The second, and perhaps most important, idea missing from Milanovic’s and Moseley’s interpretations of Marx’s approach is critique. Both authors proceed as if Marx developed his own theory of labor value, instead of seeing it as a critique of the classicals’ theory of value (which, we must remember, is the sub-title of Capital, “A Critique of Political Economy”). In my view, Marx begins where the classicals leave off (with an “immense accumulation of commodities,” Adam Smith’s wealth of nations) and then shows how the production of wealth in a capitalist society involves the performance, appropriation, and distribution of surplus labor.

That’s Marx’s class critique of political economy, which pertains as much to the mainstream economics of our time as to his.

 

*I don’t have the space here to explain how, for any individual commodity, the amount of value embodied during the course of its production won’t generally be equal to the amount of value for which the commodity exchanges. It is conceptually important that individual commodities have both numbers—value and exchange-value—attached to them, especially when they are not quantitatively equal at the micro level. It speaks to the fact that surplus-value is both appropriated (by capitalists from workers, through exploitation) and redistributed (among capitalists, within and across industries).

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Right now, lots of people—especially young people—don’t believe in capitalism. And so Harvard economist Sendhil Mullainathan takes it upon himself to make the counter-argument, that capitalism is actually good: because the “free market” fights poverty.

But it doesn’t. And it can’t.

What Mullainathan describes, when food banks bid on donations (pasta vs. fresh vegetables, for example), is not really a market. As I explained back in 2011, in discussing the work on market design by Alvin Roth and others,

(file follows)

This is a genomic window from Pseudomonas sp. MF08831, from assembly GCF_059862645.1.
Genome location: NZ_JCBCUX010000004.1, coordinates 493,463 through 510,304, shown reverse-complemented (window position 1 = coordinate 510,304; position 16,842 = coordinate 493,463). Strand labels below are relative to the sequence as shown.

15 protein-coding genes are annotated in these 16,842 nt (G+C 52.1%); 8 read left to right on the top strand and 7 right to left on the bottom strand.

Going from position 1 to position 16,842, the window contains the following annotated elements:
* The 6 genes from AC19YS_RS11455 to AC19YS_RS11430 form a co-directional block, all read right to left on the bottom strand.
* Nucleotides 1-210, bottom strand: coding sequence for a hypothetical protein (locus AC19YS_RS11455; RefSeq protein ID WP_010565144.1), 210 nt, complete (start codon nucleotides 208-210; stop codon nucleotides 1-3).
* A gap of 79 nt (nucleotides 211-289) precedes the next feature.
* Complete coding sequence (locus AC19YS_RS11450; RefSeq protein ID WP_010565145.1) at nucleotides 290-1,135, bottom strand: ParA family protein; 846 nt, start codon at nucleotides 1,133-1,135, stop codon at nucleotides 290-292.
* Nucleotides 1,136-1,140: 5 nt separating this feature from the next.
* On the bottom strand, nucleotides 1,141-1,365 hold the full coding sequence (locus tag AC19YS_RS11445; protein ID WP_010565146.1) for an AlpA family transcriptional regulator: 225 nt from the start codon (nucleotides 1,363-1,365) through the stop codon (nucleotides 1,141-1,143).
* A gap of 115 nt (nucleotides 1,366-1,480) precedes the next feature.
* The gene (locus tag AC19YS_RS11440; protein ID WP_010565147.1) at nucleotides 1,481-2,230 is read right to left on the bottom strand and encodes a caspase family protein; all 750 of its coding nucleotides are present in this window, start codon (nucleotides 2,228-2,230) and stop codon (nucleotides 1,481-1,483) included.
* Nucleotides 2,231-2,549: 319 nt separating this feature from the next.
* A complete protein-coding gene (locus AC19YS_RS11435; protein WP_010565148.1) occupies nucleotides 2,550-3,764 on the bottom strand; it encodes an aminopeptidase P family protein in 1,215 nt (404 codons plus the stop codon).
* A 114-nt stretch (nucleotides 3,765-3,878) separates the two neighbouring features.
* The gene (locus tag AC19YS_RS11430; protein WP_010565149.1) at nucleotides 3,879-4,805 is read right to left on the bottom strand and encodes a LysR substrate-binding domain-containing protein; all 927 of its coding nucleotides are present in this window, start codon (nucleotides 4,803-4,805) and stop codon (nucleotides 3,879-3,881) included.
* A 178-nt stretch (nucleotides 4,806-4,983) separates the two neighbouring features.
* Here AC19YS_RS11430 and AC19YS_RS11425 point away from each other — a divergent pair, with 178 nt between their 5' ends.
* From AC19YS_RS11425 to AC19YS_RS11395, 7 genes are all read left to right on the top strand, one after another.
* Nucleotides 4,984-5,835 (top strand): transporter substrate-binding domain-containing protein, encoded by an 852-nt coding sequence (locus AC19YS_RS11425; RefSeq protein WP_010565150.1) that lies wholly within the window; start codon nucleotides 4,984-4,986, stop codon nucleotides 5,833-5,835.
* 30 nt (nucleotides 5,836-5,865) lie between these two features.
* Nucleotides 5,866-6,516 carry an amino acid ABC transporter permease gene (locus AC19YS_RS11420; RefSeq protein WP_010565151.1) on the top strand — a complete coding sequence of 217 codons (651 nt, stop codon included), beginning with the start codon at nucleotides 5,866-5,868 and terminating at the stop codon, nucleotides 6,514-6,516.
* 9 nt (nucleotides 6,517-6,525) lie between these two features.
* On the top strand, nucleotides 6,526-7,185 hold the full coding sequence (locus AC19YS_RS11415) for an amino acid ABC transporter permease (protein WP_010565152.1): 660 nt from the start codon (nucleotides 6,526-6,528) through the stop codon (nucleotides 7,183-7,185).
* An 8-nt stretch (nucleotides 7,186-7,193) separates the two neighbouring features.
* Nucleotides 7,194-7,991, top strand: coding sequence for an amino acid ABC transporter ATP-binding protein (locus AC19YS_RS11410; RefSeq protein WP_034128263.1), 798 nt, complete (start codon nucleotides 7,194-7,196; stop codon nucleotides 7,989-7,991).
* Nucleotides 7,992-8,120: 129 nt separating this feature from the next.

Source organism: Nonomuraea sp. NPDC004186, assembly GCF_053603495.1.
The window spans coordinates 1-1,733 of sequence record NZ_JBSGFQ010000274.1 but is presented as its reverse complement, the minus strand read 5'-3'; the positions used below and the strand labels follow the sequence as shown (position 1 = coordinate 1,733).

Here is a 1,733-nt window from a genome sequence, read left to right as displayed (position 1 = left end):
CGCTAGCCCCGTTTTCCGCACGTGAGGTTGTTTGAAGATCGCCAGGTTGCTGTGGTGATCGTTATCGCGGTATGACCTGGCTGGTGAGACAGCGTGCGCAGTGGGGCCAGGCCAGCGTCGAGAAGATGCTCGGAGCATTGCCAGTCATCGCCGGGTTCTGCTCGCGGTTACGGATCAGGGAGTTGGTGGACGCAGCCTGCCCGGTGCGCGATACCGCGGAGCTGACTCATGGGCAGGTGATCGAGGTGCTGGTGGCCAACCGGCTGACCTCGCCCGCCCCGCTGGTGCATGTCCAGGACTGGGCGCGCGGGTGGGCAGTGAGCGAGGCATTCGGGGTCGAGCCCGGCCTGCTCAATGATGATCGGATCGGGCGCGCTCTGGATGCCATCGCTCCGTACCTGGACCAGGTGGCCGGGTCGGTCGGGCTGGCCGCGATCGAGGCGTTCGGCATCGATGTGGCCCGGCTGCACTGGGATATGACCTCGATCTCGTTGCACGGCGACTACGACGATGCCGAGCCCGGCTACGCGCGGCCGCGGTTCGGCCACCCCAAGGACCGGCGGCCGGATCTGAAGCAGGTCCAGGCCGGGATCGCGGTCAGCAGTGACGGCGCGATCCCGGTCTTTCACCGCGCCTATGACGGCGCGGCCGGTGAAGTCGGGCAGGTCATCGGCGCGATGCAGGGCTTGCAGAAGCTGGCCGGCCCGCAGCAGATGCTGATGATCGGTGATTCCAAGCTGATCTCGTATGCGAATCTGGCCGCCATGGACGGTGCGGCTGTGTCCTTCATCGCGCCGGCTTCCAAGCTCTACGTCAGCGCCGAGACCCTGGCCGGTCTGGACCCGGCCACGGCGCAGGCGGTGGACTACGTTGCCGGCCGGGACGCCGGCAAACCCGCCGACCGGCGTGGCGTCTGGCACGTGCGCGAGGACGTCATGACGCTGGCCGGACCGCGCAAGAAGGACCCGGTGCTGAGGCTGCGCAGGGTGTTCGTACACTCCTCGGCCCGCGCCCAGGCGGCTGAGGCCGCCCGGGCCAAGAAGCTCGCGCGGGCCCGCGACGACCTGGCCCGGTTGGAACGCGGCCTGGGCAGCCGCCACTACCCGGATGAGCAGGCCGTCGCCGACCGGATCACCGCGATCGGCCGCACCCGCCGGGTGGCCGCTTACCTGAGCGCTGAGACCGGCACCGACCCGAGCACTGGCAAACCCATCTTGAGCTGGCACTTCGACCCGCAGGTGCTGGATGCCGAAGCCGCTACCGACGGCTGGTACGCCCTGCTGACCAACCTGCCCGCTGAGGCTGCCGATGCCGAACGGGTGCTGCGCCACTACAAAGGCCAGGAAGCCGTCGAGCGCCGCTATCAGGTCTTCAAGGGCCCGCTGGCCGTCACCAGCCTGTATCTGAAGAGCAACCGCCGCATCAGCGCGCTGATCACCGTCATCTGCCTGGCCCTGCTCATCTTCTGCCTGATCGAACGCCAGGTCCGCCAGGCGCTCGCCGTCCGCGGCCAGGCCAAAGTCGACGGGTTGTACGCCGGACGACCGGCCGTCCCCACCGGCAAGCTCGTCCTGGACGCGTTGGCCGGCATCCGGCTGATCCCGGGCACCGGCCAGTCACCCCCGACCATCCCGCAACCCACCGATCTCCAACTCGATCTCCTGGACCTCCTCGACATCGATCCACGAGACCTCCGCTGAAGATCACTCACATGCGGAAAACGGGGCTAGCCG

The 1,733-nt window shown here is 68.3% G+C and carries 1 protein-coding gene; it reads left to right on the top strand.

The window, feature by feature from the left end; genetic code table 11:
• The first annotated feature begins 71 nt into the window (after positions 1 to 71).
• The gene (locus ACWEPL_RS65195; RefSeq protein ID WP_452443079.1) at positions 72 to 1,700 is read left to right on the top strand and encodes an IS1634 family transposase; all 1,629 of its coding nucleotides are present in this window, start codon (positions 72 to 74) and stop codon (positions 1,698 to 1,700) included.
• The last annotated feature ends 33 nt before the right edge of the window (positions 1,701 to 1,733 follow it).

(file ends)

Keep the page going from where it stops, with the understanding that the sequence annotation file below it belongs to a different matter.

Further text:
what Roth and others are designing—for schools, kidneys, and so on—are not markets but something else. The nonmarket mechanisms they propose are useful precisely when markets fail or don’t exist, which is often.

In the case of food donations, what’s going on is different food banks (using a virtual currency) register their needs for different kinds of donations.

Food banks sought some items, like diapers, that “sold” at relatively high prices. Some food banks focused on bidding on these items, which had the effect of lowering the prices of staples, like produce. The neediest food banks were able to obtain these staples at bargain prices.

But that’s not a market. It’s just a way of iteratively registering (via a pseudo price mechanism) different availabilities and needs of donated food across the country.

Even if Mullainathan and others want to call it a market, it’s certainly not an argument in favor of capitalism or the market system. As classically defined (by, among others, Karl Polanyi), a market system is a form of social economy in which land, labor, and money have become commodified, and in which the rest of society is subject to the dictates of markets.

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It’s precisely such a market system that is responsible for creating mass poverty and hunger, in the United States and around the world. When people are forced to have the freedom to sell their ability to work and receive (if they are successful) low wages (and, when they are not successful, no wages at all), and when in turn they are forced to have the freedom to purchase food as a commodity, many of them (more than 15 percent of the U.S. population in 2014) become food insecure.* Food-insecure households are then forced to rely on federal programs (like the Supplemental Nutrition Assistance Program) and, when such programs come up short, on private food banks.

So, large numbers of people find themselves in the situation where—because of poverty and food insecurity created by the market system—they need to turn to food banks in order to survive. And no story about using a “market” to allocate donations among food banks can overturn that particular economic truth.

 

*In addition, when people don’t have access to the housing commodity (including the land on which the housing is built), or when they don’t have direct access to the land commodity (especially in countries where small-scale agriculture is still the norm), then they end up living in poverty and finding themselves in a situation of food insecurity. Similarly, the existence of money as a commodity—in the form of mortgage credit, financial derivatives, and the like—has enriched a tiny group at the top and pushed many more people into poverty.